Fascinating book if you already have an interest in language and writing. Even though this book is just an interview and insanely shorter than what I expected and wanted, and not meant to serve as a textbook, it makes you think about your own writing, and how it can improve. There's also some cool stuff about officialese, thoughts on how to write something that's alive and imperative, comments on word usage, and other interesting little tidbits. I've read it three times in the short time I've ha ...more
It's like the usage nerd's Watch the Throne. Most of the points in this book were addressed elsewhere, especially in Wallace's review of Garner's book that's repeatedly referenced in the interview. The introduction, in which Garner talks about Wallace as a friend, is the best part.
Those who have read Wallace's essay on American grammar and usage in Consider the Lobster won't be at all surprised by anything in the content of this transcribed interview. But, Wallace fans will smile at being able to picture him in all of his awkward brilliance, engaging with and stealing the show from his interlocutor (Garner) all the while. Moreover, though this book is pricey for its slim length, all of its proceeds are donated to upkeep of Wallace's archives at the Ransom Center. In short ...more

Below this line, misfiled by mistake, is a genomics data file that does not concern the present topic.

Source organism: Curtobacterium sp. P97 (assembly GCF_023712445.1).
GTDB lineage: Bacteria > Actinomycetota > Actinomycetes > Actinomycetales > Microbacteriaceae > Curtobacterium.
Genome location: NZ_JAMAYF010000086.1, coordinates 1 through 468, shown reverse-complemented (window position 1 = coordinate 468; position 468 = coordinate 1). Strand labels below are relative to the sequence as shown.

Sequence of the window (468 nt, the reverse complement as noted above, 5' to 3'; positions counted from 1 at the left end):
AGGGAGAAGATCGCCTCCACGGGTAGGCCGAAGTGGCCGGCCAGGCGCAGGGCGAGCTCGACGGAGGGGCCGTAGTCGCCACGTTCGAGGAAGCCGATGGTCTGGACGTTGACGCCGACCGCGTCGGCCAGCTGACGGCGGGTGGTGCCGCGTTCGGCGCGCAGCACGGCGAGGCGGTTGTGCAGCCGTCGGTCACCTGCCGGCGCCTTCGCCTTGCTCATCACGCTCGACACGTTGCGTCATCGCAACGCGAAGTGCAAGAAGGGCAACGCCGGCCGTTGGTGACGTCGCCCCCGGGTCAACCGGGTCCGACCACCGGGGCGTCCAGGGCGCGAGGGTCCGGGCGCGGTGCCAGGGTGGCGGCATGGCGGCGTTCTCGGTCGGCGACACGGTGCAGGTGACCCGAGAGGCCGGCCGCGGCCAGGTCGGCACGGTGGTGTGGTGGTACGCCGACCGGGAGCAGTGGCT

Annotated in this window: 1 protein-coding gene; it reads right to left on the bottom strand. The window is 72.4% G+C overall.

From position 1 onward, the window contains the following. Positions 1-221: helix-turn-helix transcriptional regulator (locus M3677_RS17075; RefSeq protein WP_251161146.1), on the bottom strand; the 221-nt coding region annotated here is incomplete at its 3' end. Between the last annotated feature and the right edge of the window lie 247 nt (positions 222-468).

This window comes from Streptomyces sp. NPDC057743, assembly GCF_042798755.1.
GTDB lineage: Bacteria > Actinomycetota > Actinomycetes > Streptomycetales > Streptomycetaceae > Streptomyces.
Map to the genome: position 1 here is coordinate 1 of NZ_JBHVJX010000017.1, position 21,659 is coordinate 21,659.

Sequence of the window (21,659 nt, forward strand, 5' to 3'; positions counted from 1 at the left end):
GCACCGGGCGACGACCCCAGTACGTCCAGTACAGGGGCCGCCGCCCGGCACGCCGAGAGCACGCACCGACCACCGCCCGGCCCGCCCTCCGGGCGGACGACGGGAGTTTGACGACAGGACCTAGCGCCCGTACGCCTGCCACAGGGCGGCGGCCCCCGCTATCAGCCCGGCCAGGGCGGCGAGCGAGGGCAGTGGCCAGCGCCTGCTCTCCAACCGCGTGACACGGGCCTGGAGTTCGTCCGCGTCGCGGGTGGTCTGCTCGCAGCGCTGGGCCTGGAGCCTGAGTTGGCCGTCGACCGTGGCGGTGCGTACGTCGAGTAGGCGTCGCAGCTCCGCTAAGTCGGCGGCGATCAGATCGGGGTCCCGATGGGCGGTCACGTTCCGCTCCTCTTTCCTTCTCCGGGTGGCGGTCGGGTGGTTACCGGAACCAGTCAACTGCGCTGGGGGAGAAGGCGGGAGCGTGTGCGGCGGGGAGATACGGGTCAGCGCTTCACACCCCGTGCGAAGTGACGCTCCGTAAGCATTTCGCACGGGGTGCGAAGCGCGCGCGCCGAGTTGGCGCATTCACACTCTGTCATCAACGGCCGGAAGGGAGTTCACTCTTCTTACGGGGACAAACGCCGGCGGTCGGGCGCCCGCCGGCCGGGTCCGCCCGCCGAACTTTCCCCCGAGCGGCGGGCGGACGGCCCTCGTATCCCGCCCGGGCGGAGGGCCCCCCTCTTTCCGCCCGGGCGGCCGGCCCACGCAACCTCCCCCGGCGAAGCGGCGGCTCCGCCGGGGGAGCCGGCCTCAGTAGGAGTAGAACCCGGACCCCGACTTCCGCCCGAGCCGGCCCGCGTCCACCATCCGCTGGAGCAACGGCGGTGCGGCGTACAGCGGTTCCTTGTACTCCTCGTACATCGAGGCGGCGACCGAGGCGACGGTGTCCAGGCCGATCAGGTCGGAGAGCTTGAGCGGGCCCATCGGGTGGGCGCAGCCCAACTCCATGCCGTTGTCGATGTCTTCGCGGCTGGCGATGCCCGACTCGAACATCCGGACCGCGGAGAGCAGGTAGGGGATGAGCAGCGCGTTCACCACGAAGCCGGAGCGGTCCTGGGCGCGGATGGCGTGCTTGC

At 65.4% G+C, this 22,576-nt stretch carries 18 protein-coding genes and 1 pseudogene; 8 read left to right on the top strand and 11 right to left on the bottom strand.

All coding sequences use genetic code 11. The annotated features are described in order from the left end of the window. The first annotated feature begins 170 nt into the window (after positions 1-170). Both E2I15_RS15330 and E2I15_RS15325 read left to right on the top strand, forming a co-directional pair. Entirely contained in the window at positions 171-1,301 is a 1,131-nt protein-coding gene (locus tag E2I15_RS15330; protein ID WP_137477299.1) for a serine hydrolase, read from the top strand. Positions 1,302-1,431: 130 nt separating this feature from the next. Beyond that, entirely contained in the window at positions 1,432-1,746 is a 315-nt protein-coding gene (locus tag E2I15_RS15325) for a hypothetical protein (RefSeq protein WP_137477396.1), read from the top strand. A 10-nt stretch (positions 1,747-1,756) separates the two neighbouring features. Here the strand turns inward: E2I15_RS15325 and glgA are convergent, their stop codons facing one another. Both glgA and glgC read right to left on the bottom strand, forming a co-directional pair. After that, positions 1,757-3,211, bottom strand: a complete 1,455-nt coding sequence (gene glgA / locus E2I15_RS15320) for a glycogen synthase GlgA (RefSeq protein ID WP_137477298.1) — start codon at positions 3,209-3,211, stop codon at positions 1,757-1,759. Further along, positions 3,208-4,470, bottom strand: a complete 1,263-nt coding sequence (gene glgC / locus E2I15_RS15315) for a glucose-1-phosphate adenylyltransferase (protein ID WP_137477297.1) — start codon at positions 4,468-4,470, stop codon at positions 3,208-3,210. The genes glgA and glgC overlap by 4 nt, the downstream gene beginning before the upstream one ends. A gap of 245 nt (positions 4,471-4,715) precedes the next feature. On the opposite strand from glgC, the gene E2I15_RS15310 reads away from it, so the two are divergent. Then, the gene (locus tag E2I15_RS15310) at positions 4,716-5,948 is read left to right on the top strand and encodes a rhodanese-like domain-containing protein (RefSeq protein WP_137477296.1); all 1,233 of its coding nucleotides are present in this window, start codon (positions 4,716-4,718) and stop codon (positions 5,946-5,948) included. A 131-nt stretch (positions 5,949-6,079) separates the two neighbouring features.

Anthony Connolly
A Writer's Kind of Party Talk

A Writer's Kind of Party Talk

A book for true writing geeks. I have found few writers and thinkers whose philosophies on the art form matched my own until DFW, and perhaps William Gass.
Richard Gilbert
Brilliant and inspiring about grammar and writing. Some of DFW's verbal tics ("Right?") might have been cut, but we're just lucky to have this transcript of a conversation between two men in this language league.
It's basically David Foster Wallace and Bryan A. Garner talking about grammar and writing. If that sounds like something you're interested in—or if you loved DFW's "Authority and Usage" in Consider the Lobster—then this book's probably for you. If not, I'd give this one a pass.

Me, I loved it.
Eric Mongold